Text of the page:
I was still in bed on Sunday, blearily scrolling Instagram, when I read the news: Montreal’s Pride parade was cancelled just a few hours before its scheduled start. The announcement left thousands of prospective attendees—and Montreal’s broader queer community—scratching their heads. How does a major city’s entire Pride parade get called off the day of?
Fierté Montréal, the organization responsible for planning the city’s official Pride events, didn’t immediately offer much clarity. Their initial statement claimed the decision had been made in agreement with the city’s police department after the organization learned they didn’t have enough volunteers working security to ensure that the event could take place safely.
The details changed slightly in subsequent statements: There were COVID-related staffing shortages. Fierté had simply forgotten to hire enough designated security staff to monitor the route of the parade. They didn’t realize their mistake until the last minute. The cops were not involved, and organizers had decided alone, only alerting the police and the city after they’d made the call.
Lots of questions remain. By Tuesday, Fierté had announced it was launching its own internal investigation, and the next day, Montreal mayor Valérie Plante called for an independent inquiry.
The cancellation of the official parade was a source of anger and disappointment for many in Montreal’s LGBTQ2S+ community. But a grassroots-led march that swiftly popped up in its place turned out to be the most exciting, touching and inspired Pride I have ever attended.
Instagram infographics and TeePublic merch constantly crow at us that “Pride was a riot, not a parade”—a message that reads toothless at best and cynical at worst by virtue of its medium. “Sure,” I always think. “And what now?”
Sunday’s makeshift parade gave me a brief glimpse at what a decorpratized Pride march might actually look like in practice—and reinforced that a high-budget, float-bloated Pride doesn’t reflect queer libertation’s roots, or the pathway to its succesful future.
In typical Montreal fashion, within hours of the parade’s cancellation, a protest had already been planned in a gay village park. I arrived in the early afternoon and joined a small group who’d decided to brave the near 40-degree heat, and who were milling around with signs and flags, not quite certain of what to do next. A second cluster of a couple hundred people, who’d been marching through the city’s downtown, passed by the park moments later, cheering and chanting in the street. The park protestors joined them, doubling their ranks.
This was the first Pride march I’d attended in nearly eight years, and it was worth it. As we marched down the village’s main drag, the group swelled. People flocked from the sidewalks and from patios to join the procession. The crowd screamed, they cheered, they blared on vuvuzelas. Drag queens snapped their fans. Shirtless puppies serenaded the crowd with acoustic Queen covers. We did what queer people do best: got obnoxiously, gloriously, beautifully loud.
No one person, designated group or institution called the shots. A handful of marchers at the front chose where we’d head next, making decisions on the fly. Chants bubbled up throughout the crowd:
Tout le monde déteste la police.
Whose streets? Our streets.
Avec nous, dans la rue.
Hey, hey. Ho, ho. Corporate Pride has got to go.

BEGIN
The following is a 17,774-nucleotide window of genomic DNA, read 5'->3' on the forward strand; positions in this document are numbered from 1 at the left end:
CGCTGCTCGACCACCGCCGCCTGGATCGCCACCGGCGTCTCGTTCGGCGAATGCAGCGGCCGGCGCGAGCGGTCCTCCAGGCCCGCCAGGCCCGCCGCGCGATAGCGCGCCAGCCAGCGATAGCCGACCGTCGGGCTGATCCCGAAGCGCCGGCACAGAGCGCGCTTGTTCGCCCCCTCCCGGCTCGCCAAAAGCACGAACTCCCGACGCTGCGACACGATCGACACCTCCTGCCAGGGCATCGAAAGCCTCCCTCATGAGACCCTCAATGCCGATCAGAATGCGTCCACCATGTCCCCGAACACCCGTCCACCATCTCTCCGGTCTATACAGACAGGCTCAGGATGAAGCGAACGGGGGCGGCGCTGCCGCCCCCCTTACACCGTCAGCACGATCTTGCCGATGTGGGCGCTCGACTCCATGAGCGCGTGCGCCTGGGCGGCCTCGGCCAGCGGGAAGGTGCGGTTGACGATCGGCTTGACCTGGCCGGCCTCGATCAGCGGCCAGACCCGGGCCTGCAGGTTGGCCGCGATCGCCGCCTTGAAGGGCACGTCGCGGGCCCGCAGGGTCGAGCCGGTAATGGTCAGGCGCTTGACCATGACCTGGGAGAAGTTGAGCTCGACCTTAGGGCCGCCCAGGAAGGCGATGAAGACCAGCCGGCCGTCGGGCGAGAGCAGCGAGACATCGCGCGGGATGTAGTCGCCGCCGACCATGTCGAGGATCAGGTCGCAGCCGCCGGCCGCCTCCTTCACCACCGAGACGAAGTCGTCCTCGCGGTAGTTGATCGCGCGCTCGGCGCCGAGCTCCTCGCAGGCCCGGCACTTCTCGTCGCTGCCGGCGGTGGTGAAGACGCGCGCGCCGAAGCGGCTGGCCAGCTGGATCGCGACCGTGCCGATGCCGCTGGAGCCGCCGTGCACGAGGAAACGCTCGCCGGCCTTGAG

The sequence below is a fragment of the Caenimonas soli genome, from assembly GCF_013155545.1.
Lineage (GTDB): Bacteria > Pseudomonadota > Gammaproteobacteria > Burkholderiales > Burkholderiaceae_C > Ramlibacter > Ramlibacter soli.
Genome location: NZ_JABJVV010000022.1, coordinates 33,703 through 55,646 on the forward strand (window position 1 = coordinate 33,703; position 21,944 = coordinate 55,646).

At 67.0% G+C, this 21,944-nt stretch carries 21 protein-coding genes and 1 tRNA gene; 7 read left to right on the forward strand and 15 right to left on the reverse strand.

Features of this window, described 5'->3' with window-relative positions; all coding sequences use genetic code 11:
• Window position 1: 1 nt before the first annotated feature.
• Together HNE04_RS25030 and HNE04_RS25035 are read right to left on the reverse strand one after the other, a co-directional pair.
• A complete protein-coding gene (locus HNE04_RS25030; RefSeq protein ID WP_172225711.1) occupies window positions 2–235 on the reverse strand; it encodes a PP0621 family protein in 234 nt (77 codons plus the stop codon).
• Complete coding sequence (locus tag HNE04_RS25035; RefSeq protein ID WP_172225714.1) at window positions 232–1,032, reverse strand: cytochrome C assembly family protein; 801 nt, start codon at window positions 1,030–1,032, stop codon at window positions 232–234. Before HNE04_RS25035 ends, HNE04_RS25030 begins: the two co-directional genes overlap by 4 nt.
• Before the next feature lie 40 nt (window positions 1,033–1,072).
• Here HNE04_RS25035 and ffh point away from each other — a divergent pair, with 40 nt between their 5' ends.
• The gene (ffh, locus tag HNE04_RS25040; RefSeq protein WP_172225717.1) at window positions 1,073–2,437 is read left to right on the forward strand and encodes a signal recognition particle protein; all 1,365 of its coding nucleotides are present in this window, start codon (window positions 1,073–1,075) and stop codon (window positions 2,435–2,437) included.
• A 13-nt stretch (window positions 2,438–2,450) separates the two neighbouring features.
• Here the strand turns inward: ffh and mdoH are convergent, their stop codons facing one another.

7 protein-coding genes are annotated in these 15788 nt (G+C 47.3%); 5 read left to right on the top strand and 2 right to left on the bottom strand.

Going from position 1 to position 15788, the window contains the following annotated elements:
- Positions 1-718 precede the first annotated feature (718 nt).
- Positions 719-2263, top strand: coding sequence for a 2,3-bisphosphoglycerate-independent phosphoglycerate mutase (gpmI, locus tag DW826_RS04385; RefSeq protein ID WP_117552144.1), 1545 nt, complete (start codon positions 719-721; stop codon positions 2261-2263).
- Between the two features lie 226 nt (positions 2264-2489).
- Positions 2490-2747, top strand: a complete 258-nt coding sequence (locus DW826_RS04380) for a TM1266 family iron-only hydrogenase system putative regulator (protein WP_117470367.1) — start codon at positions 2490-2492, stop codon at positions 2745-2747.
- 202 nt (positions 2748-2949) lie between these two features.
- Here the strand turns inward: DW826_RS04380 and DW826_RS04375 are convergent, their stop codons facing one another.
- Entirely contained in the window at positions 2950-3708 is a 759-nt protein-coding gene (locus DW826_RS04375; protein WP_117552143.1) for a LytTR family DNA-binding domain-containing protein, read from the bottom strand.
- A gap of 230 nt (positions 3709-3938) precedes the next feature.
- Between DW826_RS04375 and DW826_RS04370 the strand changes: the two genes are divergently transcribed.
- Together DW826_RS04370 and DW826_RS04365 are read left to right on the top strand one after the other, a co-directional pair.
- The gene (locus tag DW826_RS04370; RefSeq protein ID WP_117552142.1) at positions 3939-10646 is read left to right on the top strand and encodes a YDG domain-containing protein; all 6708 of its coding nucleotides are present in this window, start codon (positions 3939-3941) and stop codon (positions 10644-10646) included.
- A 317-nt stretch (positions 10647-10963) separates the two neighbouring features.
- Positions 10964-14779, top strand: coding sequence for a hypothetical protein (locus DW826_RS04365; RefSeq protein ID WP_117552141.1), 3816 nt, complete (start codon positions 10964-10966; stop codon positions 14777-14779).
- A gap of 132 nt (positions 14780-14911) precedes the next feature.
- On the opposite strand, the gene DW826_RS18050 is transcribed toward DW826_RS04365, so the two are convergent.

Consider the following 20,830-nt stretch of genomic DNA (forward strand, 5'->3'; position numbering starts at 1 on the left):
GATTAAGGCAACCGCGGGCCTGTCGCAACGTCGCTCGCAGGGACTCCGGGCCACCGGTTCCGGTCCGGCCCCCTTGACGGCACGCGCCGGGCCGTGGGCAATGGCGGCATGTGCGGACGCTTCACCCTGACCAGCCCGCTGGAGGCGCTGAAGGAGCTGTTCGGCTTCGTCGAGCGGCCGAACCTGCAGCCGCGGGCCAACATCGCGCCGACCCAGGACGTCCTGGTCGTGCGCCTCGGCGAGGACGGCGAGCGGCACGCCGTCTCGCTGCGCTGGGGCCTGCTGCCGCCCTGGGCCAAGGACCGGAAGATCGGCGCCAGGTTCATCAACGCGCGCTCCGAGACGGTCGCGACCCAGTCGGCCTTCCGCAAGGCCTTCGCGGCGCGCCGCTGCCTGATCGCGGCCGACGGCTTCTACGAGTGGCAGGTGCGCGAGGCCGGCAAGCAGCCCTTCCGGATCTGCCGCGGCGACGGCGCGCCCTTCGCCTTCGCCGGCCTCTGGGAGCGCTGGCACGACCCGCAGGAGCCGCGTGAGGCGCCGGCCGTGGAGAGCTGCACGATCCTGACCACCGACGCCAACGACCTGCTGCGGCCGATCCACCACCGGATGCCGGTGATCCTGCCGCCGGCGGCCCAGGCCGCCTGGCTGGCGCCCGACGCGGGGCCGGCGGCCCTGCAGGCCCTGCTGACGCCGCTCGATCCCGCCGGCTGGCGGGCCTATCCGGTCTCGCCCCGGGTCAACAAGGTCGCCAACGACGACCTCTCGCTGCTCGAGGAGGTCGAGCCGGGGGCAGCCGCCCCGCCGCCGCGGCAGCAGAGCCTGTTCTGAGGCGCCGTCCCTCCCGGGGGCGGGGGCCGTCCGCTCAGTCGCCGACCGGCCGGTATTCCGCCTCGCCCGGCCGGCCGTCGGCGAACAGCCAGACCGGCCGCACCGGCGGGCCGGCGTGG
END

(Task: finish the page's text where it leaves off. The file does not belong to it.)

By the time the procession left the village, it looked to be at least 1,000 people long. We wound uptown, and the crowd blocked off several major streets, slowing traffic and turning heads. About half a dozen cops on bikes and motorcycles, who had been following the original group of marchers, kept ahead of the crowd.
The mood was angry and joyful at once. Fierté had specifically asked that Montrealers refrain from showing up to non-sanctioned events, which felt like an even deeper disappointment. The past few years have seen LGBTQ2S+ people be hit with increased harassment and violence and an onslaught of homophobic and transphobic legislation. We’ve been abandoned by our governments and left to deal with rising HIV and STBBI rates, ballooning rates of houselessness and addiction and a steadily growing monkeypox crisis.
To be fair, Fierté has spoken out loudly about some of these issues this Pride season. Yet, on Sunday, this organization that claimed to represent us was asking us to avoid gathering and celebrating, avoid voicing our anger, avoid loudly demanding to be seen and heard.
No matter. We were queer and we were most definitely here.
As the march hit Rue St. Laurent, in the city’s Plateau Mont-Royal neighbourhood, workers stuck their heads out of storefronts to wave and cheer, and tables of patio-goers at Sunday brunch looked on. When the crowd broke into another anti-police chant, a man sitting on a nearby bench with his toddler piped up. “Yeah, man! Fuck the police!” he yelled, while the kid pumped their fists excitedly.
Others seemed less pleased with the loud interruption—but Pride was never meant to entertain straight people, nor to make them comfortable.
After nearly an hour of marching, the group paused for a minute of silence to honour victims of the AIDS crisis. Not long after, we marched to Place des Arts, a square in the city’s entertainment district. There, we cheered together a final time, then dispersed to cool off in the nearby fountains.
Montreal still managed to have its Pride march—without the large police or security presence, without TD Bank–branded rainbow flags, without a pink-shirt-clad Justin Trudeau.
As LGBTQ2S+ rights come further under attack, pinkwashed advocacy won’t save us. We don’t need rainbow capitalism. We need the strength, wisdom and spirit of our roots. We need the anger, fierceness and love of our present. Above all, we need each other.